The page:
Background: Machine learning (ML) is a computer algorithm used to identify patterns for prediction in various tasks, and ML methods have been beneficial for developing prediction models when applied to heterogeneous and large datasets. We aim to examine the prognostic ability of a ML-based prediction algorithm utilizing routine health checkup data to predict all-cause mortality (ACM) compared to established risk prediction approaches. Methods: A total 86155 patients with seventy available parameters (35 clinical, 32 laboratory, and 3 coronary artery calcium score [CACS] parameters) were analyzed. ML involved feature selection, splitting data randomly into a training (70%) and test set (30%), and model building with a boosted ensemble algorithm. The developed ML model was validated in a separate cohort of 4915 patients. The performance of ML for predicting ACM was compared with the following models: (i) the Framingham risk score (FRS) + CACS, (ii) atherosclerotic cardiovascular disease (ASCVD) + CACS, with (iii) logistic regression (LR) model. Results: In the derivation dataset, 690 patients died during the median 4.6-year follow-up (interquartile range, 3.0–6.6 years). The AUC value in the ML model was significantly higher than the other models in test set (ML: 0.82, FRS + CACS: 0.70, ASCVD + CACS: 0.74; LR model: 0.79, p < 0.05 for all), but not statistically significantly higher in validation set (ML: 0.78, FRS + CACS: 0.62, ASCVD + CACS: 0.72; LR model: 0.74, p: 0.572 and 0.625 for ASCVD + CACS and LR model, respectively). The ML model improved reclassification over the other models in low to intermediate risk patients (p < 0.001 for all). Conclusion: The prediction algorithm derived by ML methods showed a robust ability to predict ACM and improved reclassification over established conventional risk prediction approaches in asymptomatic population undergoing a health checkup.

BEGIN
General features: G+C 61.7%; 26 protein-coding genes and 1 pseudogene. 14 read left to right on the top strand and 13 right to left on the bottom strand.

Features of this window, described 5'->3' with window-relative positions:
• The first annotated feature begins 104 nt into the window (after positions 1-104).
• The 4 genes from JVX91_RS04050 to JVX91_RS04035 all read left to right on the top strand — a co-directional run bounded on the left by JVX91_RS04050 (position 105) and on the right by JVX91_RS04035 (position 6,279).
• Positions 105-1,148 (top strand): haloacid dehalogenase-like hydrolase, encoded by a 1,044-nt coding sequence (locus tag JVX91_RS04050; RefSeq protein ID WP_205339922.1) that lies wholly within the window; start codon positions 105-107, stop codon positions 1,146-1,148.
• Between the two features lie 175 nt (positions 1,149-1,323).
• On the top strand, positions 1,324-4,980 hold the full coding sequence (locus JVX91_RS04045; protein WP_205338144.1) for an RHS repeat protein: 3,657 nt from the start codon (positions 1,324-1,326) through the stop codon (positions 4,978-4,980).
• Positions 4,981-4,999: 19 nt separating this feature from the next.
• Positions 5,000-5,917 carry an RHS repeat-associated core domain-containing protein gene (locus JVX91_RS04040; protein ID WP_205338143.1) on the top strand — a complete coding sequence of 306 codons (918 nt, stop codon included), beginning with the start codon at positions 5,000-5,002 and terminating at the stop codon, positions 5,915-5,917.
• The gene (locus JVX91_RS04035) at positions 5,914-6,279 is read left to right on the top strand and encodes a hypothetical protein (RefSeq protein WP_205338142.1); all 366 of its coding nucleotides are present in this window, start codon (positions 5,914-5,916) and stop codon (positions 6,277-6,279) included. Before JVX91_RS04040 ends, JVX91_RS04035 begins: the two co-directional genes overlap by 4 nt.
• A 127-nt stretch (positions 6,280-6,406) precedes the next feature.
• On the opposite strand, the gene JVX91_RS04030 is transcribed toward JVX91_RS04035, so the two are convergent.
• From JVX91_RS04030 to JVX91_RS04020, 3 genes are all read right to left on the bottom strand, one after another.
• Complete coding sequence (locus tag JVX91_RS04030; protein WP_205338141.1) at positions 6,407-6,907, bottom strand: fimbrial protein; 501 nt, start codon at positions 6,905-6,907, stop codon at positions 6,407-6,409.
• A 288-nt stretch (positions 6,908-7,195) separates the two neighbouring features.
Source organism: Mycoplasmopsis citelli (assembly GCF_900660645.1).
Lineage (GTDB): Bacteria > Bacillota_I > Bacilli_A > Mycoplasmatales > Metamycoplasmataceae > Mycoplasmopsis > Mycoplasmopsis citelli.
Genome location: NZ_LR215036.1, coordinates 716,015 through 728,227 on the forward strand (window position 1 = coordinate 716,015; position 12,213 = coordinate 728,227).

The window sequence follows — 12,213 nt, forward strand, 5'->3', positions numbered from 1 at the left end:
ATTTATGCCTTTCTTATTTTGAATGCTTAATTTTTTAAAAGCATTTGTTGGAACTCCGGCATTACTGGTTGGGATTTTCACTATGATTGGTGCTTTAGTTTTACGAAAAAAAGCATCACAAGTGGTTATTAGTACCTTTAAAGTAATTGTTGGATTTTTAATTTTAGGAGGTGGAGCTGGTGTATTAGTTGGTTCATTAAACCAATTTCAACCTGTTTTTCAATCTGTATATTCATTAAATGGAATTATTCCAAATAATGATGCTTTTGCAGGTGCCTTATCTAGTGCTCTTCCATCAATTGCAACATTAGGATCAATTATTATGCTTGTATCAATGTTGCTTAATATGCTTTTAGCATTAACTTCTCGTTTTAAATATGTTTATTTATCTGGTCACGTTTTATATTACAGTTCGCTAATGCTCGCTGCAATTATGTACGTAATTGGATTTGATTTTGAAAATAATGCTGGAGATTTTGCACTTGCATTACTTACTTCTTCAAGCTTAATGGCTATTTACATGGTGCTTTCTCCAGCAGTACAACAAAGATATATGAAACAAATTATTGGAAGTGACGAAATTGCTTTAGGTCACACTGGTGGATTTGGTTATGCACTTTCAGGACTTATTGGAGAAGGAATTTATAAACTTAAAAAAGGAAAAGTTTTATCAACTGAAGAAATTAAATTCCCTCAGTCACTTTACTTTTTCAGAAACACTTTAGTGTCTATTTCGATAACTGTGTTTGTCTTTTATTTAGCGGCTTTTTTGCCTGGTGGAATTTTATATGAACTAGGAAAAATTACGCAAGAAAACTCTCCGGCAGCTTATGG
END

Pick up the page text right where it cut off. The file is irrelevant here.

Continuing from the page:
Bibliographical noteFunding Information:
This work was supported by Institute for Information & communications Technology Promotion (IITP) grant funded by the Korea government (MSIT) (No. 2018-0-00861 , Intelligent SW Technology Development for Medical Data Analysis).
All Science Journal Classification (ASJC) codes
- Radiology Nuclear Medicine and imaging
- Cardiology and Cardiovascular Medicine